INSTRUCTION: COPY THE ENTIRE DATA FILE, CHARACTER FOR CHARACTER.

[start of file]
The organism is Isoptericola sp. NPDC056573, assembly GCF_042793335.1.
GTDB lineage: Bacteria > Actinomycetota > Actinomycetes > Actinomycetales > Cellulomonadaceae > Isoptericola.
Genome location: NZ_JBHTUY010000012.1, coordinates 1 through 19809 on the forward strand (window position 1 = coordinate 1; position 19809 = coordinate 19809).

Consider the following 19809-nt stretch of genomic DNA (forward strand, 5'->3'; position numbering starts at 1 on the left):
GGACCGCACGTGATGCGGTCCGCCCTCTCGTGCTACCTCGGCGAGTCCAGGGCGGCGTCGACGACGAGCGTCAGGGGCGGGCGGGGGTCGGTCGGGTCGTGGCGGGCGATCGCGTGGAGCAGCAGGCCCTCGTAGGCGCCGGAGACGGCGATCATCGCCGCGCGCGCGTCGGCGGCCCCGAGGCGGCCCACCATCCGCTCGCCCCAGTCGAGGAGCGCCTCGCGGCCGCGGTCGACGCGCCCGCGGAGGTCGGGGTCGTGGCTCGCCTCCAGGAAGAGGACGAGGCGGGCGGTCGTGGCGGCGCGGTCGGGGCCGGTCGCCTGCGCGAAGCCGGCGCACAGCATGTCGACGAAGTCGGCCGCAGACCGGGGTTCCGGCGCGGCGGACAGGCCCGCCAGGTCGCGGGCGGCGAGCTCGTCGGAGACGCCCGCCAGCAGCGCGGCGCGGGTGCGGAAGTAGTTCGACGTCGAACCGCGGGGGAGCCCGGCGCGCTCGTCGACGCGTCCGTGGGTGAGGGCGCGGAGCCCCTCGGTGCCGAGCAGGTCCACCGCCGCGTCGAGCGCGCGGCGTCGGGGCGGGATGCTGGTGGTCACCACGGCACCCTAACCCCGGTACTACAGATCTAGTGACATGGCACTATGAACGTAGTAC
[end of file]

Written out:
The organism is Isoptericola sp. NPDC056573, assembly GCF_042793335.1.
GTDB lineage: Bacteria > Actinomycetota > Actinomycetes > Actinomycetales > Cellulomonadaceae > Isoptericola.
Genome location: NZ_JBHTUY010000012.1, coordinates 1 through 19809 on the forward strand (window position 1 = coordinate 1; position 19809 = coordinate 19809).

Consider the following 19809-nt stretch of genomic DNA (forward strand, 5'->3'; position numbering starts at 1 on the left):
GGACCGCACGTGATGCGGTCCGCCCTCTCGTGCTACCTCGGCGAGTCCAGGGCGGCGTCGACGACGAGCGTCAGGGGCGGGCGGGGGTCGGTCGGGTCGTGGCGGGCGATCGCGTGGAGCAGCAGGCCCTCGTAGGCGCCGGAGACGGCGATCATCGCCGCGCGCGCGTCGGCGGCCCCGAGGCGGCCCACCATCCGCTCGCCCCAGTCGAGGAGCGCCTCGCGGCCGCGGTCGACGCGCCCGCGGAGGTCGGGGTCGTGGCTCGCCTCCAGGAAGAGGACGAGGCGGGCGGTCGTGGCGGCGCGGTCGGGGCCGGTCGCCTGCGCGAAGCCGGCGCACAGCATGTCGACGAAGTCGGCCGCAGACCGGGGTTCCGGCGCGGCGGACAGGCCCGCCAGGTCGCGGGCGGCGAGCTCGTCGGAGACGCCCGCCAGCAGCGCGGCGCGGGTGCGGAAGTAGTTCGACGTCGAACCGCGGGGGAGCCCGGCGCGCTCGTCGACGCGTCCGTGGGTGAGGGCGCGGAGCCCCTCGGTGCCGAGCAGGTCCACCGCCGCGTCGAGCGCGCGGCGTCGGGGCGGGATGCTGGTGGTCACCACGGCACCCTAACCCCGGTACTACAGATCTAGTGACATGGCACTATGAACGTAGTAC